CollPlant and United Therapeutics accelerate kidney bioprinting

Published on October 5, 2020 by Carlota V.
kidney bioprinting

What if you could 3D print your kidney? This is what CollPlant Biotechnologies and United Therapeutics Corporation are looking to do: they have just expanded their current partnership to produce and use a human collagen-based bioink to accelerate human kidney bioprinting. The American company United Therapeutics has therefore paid 3 million dollars to the Israeli company CollPlant so that it can accelerate the manufacture of this famous Bioink called rhCollagen. This would offer ideal characteristics for bioprinting, including optimal rheology, greater safety, bio-compatibility and adjustable physical properties. It would also be compatible with a wide range of technologies such as extrusion, inkjet or stereolithography.

Bioprinting is a particularly interesting technology for the medical sector, allowing the creation of human tissue and treatments adapted to each patient. Every day, the method evolves, innovations flourish, which suggests that we will surely see functional organs being 3D printed within a few years. Good news for all those waiting for a transplant – organ donors are becoming increasingly rare and the waiting times are getting longer and longer. Bioprinting could therefore design livers, pancreas, spleens or even kidneys. The companies CollPlant Biotechnologies and United Therapeutics Corporation have understood that this technology could be the future of tailor-made medicine.

The CollPlant bioink

A partnership to accelerate kidney bioprinting

In October 2018, the two companies began their collaboration: United Therapeutic was granted an exclusive license to CollPlant’s technology for the production and use of human collagen-based BioInk for bioprinted lung transplants. Two years later, the partners tackle the kidney, one of the organs that is in need of donors. Yehiel Tal, Managing Director of CollPlant, explains: “The organ shortage is an unmet global health need and by partnering with United Therapeutics over the past two years, we have made significant progress on this critical organ manufacturing initiative. United Therapeutics is a pioneer in organ manufacturing and we are honoured to be part of this effort through this partnership. This option exercise demonstrates another important validation of our rhCollagen technology platform, functioning as an optimal building block for regenerative medicine. We remain committed to exploring new and innovative applications in the fields of medical aesthetics and 3D bio-imaging of tissues and organs.”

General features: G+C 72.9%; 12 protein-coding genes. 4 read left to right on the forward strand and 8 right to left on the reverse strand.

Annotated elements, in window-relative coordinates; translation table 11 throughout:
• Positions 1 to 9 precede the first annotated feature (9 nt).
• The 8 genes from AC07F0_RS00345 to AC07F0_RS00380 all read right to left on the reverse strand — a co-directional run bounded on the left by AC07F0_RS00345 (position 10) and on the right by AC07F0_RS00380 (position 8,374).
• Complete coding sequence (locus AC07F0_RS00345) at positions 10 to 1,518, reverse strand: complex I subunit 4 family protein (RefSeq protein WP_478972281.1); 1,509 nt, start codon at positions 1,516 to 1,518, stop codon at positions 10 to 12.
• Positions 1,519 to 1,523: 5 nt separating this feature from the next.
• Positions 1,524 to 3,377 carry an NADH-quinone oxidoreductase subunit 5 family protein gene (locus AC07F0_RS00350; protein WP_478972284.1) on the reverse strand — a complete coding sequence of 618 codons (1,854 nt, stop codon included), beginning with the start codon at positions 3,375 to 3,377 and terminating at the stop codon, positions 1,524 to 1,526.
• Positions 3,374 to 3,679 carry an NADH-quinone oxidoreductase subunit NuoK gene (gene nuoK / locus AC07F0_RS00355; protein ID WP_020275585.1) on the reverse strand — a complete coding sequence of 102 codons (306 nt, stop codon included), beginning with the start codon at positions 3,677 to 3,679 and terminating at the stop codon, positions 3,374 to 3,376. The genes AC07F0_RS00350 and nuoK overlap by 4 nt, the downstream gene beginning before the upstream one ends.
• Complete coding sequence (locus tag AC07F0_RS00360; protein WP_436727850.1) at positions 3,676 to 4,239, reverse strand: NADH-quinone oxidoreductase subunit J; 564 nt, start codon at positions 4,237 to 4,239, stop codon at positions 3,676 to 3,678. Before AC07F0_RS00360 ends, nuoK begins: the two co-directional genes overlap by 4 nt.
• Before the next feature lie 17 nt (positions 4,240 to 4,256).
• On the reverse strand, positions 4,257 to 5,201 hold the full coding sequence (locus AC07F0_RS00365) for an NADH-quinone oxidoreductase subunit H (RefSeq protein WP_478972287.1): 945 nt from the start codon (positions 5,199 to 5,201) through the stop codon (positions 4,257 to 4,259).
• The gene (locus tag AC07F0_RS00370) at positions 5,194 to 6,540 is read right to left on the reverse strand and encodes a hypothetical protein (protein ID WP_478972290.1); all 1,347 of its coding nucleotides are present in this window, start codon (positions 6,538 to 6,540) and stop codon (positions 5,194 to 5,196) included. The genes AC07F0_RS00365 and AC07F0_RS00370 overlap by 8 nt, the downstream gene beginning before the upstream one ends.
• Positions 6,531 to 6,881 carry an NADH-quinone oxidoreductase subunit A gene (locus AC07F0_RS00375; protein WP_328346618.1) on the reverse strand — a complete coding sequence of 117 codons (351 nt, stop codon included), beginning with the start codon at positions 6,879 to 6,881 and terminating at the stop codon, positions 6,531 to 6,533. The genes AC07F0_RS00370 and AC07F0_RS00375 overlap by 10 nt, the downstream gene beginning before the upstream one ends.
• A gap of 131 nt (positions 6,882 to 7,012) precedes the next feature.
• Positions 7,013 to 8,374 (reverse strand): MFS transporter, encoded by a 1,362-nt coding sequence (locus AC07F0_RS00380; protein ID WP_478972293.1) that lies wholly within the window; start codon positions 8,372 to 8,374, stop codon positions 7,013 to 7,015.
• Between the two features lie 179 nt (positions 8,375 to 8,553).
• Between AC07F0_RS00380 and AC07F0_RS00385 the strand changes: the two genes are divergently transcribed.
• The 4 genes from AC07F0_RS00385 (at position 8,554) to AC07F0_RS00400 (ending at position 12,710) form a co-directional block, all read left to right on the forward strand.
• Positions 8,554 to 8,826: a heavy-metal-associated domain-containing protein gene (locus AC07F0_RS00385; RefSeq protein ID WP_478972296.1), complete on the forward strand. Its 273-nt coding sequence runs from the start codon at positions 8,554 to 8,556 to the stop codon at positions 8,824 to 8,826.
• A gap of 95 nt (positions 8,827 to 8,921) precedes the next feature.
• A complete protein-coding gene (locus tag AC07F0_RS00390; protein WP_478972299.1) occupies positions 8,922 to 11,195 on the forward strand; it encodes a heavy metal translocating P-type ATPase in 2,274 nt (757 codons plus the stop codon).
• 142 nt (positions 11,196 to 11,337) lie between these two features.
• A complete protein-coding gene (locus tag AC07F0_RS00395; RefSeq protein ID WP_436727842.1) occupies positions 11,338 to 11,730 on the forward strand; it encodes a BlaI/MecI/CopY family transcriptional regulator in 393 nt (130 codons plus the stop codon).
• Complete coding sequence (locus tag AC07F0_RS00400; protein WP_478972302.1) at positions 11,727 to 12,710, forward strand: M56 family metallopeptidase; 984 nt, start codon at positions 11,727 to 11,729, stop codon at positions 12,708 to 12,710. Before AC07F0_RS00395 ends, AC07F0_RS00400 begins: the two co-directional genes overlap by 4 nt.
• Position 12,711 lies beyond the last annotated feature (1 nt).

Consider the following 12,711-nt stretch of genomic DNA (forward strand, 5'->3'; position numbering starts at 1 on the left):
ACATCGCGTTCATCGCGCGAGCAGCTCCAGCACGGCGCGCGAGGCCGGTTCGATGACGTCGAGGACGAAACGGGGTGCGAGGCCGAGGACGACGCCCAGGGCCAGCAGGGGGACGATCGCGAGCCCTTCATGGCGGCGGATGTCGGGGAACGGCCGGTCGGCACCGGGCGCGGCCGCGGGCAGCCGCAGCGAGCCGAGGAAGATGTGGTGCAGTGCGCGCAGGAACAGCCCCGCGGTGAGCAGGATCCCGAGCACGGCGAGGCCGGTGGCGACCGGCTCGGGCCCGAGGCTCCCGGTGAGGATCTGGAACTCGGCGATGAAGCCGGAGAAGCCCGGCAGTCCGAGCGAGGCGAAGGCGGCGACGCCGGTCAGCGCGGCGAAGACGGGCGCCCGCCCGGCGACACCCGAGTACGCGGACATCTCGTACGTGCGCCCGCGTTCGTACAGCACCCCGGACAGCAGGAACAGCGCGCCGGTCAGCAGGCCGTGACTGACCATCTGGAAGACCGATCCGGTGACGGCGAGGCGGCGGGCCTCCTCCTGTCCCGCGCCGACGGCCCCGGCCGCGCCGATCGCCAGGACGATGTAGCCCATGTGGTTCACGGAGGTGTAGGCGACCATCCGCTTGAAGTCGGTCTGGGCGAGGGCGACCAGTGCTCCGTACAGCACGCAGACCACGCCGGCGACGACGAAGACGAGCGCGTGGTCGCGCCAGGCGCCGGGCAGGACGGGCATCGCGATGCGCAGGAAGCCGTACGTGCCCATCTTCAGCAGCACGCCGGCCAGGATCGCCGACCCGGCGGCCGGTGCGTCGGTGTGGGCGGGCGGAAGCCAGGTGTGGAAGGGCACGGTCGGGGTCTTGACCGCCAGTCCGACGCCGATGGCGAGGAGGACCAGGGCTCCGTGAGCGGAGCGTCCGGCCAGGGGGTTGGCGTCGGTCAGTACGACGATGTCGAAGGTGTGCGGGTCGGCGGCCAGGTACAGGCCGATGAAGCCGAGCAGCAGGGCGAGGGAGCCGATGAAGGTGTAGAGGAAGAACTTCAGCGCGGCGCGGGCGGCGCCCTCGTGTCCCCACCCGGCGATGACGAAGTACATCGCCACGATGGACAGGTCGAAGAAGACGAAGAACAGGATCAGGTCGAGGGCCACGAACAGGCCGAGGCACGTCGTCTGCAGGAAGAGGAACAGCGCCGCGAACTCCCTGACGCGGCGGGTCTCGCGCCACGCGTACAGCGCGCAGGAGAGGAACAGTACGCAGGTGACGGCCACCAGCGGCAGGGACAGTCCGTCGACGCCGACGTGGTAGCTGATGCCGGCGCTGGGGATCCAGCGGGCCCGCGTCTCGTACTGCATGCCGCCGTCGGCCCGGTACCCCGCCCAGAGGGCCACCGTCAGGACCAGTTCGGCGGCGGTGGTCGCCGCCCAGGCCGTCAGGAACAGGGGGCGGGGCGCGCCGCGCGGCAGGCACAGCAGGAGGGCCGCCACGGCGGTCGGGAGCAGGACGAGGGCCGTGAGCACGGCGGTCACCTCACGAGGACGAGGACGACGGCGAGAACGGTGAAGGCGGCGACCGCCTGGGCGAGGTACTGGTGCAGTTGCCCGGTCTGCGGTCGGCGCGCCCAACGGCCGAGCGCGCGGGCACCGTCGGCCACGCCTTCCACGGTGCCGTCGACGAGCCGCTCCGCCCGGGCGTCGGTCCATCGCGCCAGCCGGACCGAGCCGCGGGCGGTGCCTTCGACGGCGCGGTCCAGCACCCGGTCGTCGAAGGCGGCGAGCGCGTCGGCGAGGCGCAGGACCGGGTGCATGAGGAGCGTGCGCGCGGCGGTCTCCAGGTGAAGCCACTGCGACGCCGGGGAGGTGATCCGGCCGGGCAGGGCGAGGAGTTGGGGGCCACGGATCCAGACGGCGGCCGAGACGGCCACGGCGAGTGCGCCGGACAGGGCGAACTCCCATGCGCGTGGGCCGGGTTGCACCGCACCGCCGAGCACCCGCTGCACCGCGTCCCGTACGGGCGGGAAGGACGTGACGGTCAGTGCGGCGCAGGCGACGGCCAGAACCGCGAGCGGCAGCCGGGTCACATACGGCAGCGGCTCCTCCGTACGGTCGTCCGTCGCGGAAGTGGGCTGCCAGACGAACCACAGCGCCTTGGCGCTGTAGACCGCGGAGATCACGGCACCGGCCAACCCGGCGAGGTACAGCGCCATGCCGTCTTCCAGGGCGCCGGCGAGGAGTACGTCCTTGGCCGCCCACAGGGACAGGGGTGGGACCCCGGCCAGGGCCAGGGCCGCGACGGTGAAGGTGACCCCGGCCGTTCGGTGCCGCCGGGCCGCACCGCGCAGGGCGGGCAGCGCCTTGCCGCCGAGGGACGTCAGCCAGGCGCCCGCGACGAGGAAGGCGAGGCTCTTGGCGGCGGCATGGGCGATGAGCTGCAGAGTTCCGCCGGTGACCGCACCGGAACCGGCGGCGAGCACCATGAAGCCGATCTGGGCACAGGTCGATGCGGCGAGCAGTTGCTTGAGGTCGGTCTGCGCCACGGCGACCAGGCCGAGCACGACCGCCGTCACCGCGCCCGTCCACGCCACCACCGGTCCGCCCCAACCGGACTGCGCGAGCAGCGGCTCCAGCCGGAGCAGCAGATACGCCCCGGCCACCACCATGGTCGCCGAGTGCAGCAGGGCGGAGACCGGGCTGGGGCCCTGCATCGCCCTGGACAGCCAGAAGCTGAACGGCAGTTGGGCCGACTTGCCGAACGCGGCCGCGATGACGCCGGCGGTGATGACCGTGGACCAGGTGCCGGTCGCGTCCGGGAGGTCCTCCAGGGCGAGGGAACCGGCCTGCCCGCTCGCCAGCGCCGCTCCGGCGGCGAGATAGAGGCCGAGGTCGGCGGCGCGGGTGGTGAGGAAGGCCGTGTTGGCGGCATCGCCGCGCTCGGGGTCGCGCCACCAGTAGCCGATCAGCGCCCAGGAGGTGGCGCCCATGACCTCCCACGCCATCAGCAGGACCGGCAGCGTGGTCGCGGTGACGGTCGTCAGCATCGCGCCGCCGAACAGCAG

The two partners were first interested in the lung

CollPlant bioink is made from human collagen. Nowadays, collagen is usually extracted from animals or human cadavers, thus excluding any risk of contamination and allergic risk. It is subject to very strict purification conditions, making it particularly long to process but above all difficult to produce on a large scale. The Israeli company has therefore relied on a plant platform to produce its collagen. They explain: “The production of our recombinant human type I collagen (rhCollagen) starts in genetically modified tobacco plants. The recombinant human protein in the form of ‘procollagen’ is extracted from the leaves of mature plants and processed to produce a highly purified rhCollagen that can be used for the production of medical products.” This innovation opens many doors for bioprinting and regenerative medicine, offering the possibility of creating quality bioinks for the eventual design of different types of organs.

The American United Therapeutics Corporation is therefore tackling the manufacture of kidneys, hoping to reduce the number of patients waiting for a transplant. You can find more information HERE. What do you think about the use of bioprinting to design custom-made human organs? Can the technology be the future of tailor-made medicine? Let us know in a comment down below, or on Facebook and Twitter! Don’t forget to sign up for our free weekly Newsletter, with all the latest news in 3D printing delivered straight to your inbox!

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